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Fujifilm Neopan Acros 100

Up to this point, my experiences with black and white film had been purely with Ilford stock.  HP5+ and the different Deltas were what I started with, but many people regularly recommended Fuji Acros.  Silverprint UK is usually my go-to site in the UK for film, and once again their price for 120 rolls of Acros was too tempting.  Being a 100 speed film, Acros is generally known for shaprness, fine grain and great detail.  It is also of course best used in bright conditions.  During my visit to Wimpole (see also Kodak Portra 400 and Fujifilm Pro 400H) I tested out a roll of Acros to see what it could do.  Of course, being a test I did take some images in less than ideal conditions (think dark pig sheds) to see if you could still have this film in your camera for a general, versatile walk-about film. acros-124acros-123

Shooting into the sun, the film still retains a great amount of shadow detail, but the sky also still retains texture - it's not blown out as it likely would be in a digital file.  (Note - doing this did lead to some light leak onto the following frame. Not a big deal but definitely noticeable...)

Heading indoors, I had to deal with some pedestrian shutter speeds with my Yashica, which only has a maximum aperture of f/3.5.  Luckily, the design of a TLR means it is relatively straightforward to brace the camera against your body and take a shot with a shutter speed less than 1/15 (the main time to look out for in terms of technique is pressing the shutter).  In some shots I got the exposure a little bit wrong, with one or two images being a little dark - this is recoverable in Lightroom though.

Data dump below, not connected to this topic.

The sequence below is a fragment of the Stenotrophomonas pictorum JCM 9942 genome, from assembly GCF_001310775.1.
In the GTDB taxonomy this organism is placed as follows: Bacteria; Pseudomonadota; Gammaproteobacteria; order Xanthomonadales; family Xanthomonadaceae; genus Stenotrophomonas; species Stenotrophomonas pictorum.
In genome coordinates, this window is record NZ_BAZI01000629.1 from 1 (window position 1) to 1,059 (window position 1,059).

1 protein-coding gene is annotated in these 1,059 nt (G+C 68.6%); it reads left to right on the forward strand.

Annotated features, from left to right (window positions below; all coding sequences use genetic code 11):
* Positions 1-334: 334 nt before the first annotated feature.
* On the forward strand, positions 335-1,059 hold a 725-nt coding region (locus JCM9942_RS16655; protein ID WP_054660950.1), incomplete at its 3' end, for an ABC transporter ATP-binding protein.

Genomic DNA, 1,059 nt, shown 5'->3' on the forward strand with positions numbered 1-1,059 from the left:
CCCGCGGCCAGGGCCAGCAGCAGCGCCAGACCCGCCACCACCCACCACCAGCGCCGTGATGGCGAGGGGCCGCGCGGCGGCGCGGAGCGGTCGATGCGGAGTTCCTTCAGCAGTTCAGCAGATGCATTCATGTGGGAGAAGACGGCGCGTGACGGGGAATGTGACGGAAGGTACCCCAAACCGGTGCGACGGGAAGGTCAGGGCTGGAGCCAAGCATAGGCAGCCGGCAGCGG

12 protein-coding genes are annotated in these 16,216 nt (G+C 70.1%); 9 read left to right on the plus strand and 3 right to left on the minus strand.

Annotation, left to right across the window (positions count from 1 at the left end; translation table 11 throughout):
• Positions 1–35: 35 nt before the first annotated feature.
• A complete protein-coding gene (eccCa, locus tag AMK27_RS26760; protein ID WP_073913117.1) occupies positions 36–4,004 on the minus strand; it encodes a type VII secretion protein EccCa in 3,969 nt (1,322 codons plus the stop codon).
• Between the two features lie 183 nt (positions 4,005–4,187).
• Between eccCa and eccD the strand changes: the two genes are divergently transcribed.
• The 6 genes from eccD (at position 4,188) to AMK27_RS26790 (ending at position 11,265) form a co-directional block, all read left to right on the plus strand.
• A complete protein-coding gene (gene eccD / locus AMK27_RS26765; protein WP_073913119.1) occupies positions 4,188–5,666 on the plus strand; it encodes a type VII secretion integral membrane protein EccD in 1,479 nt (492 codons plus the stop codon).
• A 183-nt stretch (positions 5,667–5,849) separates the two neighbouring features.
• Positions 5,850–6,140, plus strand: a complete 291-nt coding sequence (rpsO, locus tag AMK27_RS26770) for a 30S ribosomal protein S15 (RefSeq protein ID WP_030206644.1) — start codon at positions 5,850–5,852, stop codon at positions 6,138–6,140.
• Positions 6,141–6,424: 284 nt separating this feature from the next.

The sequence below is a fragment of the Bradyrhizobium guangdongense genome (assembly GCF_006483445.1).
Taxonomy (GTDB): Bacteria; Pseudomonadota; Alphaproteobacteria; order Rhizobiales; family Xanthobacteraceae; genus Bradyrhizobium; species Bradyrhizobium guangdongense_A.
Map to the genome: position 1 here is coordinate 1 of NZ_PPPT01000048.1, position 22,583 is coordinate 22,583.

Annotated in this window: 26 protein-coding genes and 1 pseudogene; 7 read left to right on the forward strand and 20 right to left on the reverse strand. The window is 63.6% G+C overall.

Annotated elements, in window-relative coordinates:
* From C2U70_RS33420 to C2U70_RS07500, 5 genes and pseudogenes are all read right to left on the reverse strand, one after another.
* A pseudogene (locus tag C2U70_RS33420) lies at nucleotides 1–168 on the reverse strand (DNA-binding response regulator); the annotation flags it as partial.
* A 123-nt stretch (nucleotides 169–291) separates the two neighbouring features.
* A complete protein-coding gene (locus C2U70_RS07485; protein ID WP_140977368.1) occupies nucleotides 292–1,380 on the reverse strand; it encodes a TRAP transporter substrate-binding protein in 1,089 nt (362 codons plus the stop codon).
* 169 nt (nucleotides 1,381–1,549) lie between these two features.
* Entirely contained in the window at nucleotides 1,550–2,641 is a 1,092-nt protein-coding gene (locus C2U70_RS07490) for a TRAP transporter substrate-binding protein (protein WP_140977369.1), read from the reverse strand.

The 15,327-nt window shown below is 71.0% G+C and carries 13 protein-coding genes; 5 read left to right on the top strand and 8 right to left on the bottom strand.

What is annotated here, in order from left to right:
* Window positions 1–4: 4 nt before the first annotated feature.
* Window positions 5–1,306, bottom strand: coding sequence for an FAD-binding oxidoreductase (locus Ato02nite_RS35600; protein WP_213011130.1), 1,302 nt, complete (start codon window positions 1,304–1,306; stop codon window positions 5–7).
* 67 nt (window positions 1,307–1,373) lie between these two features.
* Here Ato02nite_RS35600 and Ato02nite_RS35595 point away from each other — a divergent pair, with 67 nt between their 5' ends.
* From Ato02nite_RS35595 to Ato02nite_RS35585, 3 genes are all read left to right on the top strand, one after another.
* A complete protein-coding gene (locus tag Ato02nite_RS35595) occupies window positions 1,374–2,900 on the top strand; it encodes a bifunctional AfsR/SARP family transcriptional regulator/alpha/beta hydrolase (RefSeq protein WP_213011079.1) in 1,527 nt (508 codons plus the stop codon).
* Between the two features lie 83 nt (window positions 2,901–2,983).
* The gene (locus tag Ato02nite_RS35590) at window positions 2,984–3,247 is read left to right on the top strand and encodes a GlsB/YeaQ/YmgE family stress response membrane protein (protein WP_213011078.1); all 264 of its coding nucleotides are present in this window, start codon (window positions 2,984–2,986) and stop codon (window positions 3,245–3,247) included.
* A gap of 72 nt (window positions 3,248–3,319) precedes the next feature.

acros-116

With more unusual lighting, the contrast of Acros can be amazing.  For this image I shot into a barn, waiting for the goat to pass by the little door into their outside area.  Even in this extreme dark (metering for the highlights of course) there is still detail on the barn wall - the edges of the planks are clearly visible.  This is pretty incredible, considering how bright the goat is (there is also detail here too, it is not blown out).

acros-125

So, what are my impressions?  As you can probably tell, I'm a big fan of this film.  The latitude, contrast (in the right conditions), great detail, sharpness, pleasing but unobtrusive grain makes this a fantastic film for a wide range of settings.  I wouldn't hesitate to put this film in my camera when on the street or at a location such as Wimpole.  I would perhaps stay away from it in indoor settings (unless brightly lit), but this is as much to do with the slow film speed as it is to do with the aperture that can be achieved by my Yashica.